From this link:http://www.sherdog.com/news/news.asp?n_id=13148
"Big" John McCarthy will propose legalizing knees to the head of a grounded opponent when the Association of Boxing Commissions meets for its annual convention July 2-5 in Montreal. McCarthy, who retired from officiating in December, made the revelation during Sherdog.com's Beatdown radio show on Monday.
"It's a good technique," said McCarthy, who refereed 535 matches during his 15-year career. "It's a very effective tool, and it opens fights up."
The most recognized referee in the game has met privately with ABC representatives in the last few months to discuss amendments to the sport's Unified Rules of Combat. The ABC will unveil their efforts at its annual gathering, where its membership of nearly 80 state and tribal athletic commissions throughout North America will review them.
McCarthy also addressed the controversy surrounding referee Dan Miragliotta, who was criticized for his officiating in the Kevin "Kimbo Slice" Ferguson-James Thompson (Pictures) main event at EliteXC "Primetime" on May 31 in Newark, N.J., and the Brandon Vera (Pictures)-Fabricio Werdum (Pictures) heavyweight matchup at UFC 85 on Saturday in London.
"A lot of people are all over Dan," McCarthy said. "Refereeing - it's opinion. Some people are going to look at you and say, ‘You're right,' and some people are going to look at you and say, ‘You're wrong.' We're all human."
Miragliotta made what many viewed as a crucial error in judgment in the Ferguson-Thompson bout on CBS, when he forced the fighters to stand after Thompson had passed Ferguson's guard and secured side control on the ground in the second round.
"When your opponent gets to side control, there are very few things you can do," said McCarthy, who was offered the chance to officiate the Ferguson-Thompson fight. "When you take a fighter out of side control, you're giving the advantage to one fighter over another. James was in a dominant position, and Dan stood them up."
Miragliotta again found himself in the spotlight over the weekend, when he halted the match between Vera and Werdum at UFC 85. Werdum, a Brazilian jiu-jitsu black belt, had achieved a dominant position and was striking from the full mount, though Vera appeared to be deflecting most of Pride Fighting Championships veteran's shots when Miragliotta intervened with 20 seconds to go in the first round.
Vera lashed out at the referee in a post-fight press conference.
"That ref sucks," he said. "I'm [censored]."
McCarthy admits Miragliotta left himself open for criticism.
"Would I have stopped the fight? No, I wouldn't," McCarthy said. "You've got to give Brandon a chance to get out of that position, and you've got to give Fabricio the chance to make it a definitive victory."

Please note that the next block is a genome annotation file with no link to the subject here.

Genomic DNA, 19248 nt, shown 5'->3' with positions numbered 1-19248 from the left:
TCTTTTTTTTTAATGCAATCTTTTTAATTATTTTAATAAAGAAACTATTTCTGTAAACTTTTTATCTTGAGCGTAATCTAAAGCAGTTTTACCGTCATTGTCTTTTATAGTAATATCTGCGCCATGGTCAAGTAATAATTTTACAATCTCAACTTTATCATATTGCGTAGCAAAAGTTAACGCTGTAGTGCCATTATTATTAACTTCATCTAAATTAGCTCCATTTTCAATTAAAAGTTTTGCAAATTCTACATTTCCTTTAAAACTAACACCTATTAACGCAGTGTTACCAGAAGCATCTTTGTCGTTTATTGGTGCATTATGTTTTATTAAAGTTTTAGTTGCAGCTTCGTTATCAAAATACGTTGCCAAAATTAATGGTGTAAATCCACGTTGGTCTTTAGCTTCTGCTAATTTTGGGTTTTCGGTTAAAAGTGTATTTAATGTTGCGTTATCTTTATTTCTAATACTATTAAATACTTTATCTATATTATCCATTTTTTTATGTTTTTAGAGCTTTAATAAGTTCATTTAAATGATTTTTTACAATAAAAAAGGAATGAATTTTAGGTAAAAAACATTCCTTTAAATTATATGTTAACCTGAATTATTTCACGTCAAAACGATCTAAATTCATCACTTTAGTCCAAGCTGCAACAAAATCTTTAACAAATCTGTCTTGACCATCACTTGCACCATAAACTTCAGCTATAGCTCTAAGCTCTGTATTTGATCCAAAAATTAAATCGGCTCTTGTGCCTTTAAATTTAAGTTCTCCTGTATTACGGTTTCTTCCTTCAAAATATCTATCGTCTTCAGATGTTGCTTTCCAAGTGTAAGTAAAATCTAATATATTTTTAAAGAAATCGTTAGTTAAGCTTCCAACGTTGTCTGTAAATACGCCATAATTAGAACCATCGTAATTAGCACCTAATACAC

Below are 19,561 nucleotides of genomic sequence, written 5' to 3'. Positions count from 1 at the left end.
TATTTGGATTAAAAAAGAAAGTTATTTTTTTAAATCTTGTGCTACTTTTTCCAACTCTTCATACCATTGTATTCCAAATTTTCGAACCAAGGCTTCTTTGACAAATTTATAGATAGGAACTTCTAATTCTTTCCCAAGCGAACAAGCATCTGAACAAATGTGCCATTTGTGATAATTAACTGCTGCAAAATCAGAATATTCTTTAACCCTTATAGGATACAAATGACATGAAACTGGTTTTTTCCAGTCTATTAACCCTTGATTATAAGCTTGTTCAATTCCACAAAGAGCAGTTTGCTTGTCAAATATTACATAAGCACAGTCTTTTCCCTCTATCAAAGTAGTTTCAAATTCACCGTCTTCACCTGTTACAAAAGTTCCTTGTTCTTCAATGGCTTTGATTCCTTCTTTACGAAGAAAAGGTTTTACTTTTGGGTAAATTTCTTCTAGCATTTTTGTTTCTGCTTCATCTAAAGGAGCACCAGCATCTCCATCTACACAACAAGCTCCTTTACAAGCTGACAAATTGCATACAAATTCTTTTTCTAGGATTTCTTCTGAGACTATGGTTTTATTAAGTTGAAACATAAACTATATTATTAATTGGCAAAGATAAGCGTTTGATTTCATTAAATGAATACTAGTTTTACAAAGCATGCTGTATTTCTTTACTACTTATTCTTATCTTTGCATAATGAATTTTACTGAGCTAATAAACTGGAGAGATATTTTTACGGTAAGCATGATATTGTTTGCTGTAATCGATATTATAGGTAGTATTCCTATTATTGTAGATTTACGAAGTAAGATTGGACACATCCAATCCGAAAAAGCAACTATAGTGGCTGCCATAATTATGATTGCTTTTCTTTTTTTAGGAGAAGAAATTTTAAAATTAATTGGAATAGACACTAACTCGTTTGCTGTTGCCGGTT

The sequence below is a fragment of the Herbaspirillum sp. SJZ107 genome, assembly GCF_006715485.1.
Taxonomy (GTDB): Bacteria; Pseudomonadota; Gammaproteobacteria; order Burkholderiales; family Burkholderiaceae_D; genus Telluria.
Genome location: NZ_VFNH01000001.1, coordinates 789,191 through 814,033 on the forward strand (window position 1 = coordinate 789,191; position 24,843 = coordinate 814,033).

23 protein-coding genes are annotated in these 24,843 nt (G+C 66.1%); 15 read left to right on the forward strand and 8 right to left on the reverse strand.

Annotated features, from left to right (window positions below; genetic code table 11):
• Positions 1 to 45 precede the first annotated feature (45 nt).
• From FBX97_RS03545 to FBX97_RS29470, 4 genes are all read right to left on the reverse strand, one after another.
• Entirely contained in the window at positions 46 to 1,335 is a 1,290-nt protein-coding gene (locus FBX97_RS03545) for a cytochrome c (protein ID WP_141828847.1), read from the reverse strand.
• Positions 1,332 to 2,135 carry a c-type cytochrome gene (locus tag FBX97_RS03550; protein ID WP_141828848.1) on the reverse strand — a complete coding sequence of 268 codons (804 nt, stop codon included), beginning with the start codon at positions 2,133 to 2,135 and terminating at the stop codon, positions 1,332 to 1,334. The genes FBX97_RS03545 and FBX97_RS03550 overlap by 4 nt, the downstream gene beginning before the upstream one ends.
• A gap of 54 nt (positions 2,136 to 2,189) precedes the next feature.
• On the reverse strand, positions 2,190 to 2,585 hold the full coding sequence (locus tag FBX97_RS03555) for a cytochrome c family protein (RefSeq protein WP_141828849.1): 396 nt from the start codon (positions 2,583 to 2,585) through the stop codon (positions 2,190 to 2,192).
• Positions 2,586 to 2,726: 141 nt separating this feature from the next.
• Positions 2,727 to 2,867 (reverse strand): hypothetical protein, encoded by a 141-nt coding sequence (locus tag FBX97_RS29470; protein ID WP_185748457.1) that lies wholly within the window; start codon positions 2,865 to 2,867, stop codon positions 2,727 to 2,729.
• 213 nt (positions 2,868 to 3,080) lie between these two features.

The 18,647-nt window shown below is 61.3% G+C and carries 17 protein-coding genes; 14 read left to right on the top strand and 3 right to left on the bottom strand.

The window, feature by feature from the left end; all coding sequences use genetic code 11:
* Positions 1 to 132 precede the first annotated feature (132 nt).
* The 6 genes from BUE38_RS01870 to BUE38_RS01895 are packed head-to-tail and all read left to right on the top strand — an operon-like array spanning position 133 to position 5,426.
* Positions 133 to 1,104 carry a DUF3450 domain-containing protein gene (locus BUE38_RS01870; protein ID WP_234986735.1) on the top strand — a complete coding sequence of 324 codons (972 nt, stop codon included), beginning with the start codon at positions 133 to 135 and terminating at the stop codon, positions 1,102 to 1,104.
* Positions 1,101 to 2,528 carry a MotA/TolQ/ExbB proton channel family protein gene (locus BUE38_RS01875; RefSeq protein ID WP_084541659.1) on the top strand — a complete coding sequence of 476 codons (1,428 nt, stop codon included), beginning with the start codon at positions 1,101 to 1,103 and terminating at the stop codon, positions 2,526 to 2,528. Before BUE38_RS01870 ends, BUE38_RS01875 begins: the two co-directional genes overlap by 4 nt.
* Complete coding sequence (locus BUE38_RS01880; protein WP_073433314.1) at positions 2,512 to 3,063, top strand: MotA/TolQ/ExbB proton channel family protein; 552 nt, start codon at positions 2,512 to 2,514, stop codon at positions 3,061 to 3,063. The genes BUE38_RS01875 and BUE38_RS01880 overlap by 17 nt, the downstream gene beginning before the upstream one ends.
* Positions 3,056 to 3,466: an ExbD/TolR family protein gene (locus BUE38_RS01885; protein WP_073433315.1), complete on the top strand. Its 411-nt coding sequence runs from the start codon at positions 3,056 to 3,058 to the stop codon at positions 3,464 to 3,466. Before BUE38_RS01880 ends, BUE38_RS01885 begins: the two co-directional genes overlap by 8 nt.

Miragliotta, however, was not the only referee around which questions swirled. Herb Dean (Pictures)'s decision-making was the subject of post-fight analysis, too, after he penalized Nate Marquardt twice in his middleweight showdown with Thales Leites (Pictures). Marquardt was docked for throwing what was clearly an illegal knee in the second round and was penalized again in the third for an elbow that looked clean on replays. McCarthy described an illegal strike to the back of the head as one that lands from the crown of the head to the base of the spine with a one-inch variance on to each side of the centerline. McCarthy referenced a mohawked fighter to illustrate the illegal area.
"Was it illegal?" McCarthy asked in regard Marquardt's elbow. "No, it wasn't."
McCarthy also pointed out that nothing was said about Marquardt's pile driver at the end of the fight in which he hoisted Leites and spiked him on his head - a move that was blatantly illegal under unified rules.
"That's one throw you cannot do," McCarthy said. "The only other time I've seen it was when Bob Sapp (Pictures) did it to Antonio Rodrigo Nogueira (Pictures) in Pride."
McCarthy maintains an active role in helping to improve judging and officiating at MMA events. He railed against the current establishment in the sport and said he retired as a referee because of the "good old boys" network that existed within some athletic commissions.
"I left because people were put into positions based on who they know, not what they know," McCarthy said. "It really drove me nuts. I did not want to be a part of that. It's a problem within our sport, and it needs to change."